Did You Know?
The facts about the history of the word dearth are quite simple: the word derives from the Middle English form derthe, which has the same meaning as our modern term. That Middle English form is assumed to have developed from an Old English form that was probably spelled dierth and was related to dēore, the Old English form that gave us the word dear. (Dear also once meant "scarce," but that sense of the word is now obsolete.) Dearth, in one form or another, has been used to describe things that are in short supply since at least the 13th century, when it often referred to a shortage of food.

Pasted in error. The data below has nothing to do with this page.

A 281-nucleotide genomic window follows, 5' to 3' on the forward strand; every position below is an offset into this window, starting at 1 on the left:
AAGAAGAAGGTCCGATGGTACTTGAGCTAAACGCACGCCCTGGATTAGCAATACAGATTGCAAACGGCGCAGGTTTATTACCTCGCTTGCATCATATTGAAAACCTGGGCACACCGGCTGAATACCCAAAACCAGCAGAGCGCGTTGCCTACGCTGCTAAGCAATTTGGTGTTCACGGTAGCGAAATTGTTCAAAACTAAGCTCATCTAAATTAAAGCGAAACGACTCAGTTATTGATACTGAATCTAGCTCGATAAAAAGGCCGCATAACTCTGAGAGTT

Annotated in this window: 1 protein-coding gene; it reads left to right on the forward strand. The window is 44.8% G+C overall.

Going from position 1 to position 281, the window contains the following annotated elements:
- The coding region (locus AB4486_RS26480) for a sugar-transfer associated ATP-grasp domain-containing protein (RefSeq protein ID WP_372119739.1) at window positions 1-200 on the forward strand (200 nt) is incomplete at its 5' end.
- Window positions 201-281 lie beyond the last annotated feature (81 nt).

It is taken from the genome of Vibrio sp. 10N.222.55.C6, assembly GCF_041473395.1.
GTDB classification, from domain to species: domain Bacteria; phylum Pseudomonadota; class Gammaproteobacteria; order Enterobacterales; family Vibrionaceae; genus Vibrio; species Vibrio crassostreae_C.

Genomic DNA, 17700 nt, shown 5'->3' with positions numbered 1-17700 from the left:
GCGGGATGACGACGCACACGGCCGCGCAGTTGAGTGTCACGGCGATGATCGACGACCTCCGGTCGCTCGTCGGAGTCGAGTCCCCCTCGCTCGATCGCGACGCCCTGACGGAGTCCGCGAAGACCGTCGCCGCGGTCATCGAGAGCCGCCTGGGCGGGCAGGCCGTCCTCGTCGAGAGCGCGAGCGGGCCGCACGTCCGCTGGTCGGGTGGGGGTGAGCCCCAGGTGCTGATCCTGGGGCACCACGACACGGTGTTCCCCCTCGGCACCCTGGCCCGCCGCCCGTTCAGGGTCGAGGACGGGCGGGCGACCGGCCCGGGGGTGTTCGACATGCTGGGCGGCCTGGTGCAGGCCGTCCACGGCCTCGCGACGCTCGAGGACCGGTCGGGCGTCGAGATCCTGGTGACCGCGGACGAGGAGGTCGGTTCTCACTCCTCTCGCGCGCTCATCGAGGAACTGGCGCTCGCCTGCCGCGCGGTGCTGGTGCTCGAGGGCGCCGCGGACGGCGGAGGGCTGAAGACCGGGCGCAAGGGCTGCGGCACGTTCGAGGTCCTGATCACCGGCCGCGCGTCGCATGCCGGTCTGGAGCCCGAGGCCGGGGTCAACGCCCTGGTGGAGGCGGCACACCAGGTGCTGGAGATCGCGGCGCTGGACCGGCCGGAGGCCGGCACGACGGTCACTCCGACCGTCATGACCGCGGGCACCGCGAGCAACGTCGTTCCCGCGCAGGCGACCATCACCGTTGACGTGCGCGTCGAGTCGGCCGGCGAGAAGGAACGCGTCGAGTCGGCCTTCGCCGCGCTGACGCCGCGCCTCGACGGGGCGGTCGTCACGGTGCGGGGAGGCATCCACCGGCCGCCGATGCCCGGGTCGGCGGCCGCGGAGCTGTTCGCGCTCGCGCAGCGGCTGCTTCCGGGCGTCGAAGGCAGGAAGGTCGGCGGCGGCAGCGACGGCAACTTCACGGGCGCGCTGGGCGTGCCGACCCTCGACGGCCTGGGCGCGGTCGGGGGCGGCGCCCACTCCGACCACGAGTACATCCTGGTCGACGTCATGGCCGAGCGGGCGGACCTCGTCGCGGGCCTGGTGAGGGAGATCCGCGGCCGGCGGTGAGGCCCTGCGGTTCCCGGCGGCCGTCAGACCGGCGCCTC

"In an age of extreme polarization and dearth of good will, music is a powerful force that brings people together…." — Aaron Davis, letter in Billboard.com, 26 Apr. 2019
"The dearth of taller trees to filter sunlight has also accelerated the growth of low-lying wax myrtles and palmettos…." — Elizabeth Koh, The Miami Herald, 5 June 2019
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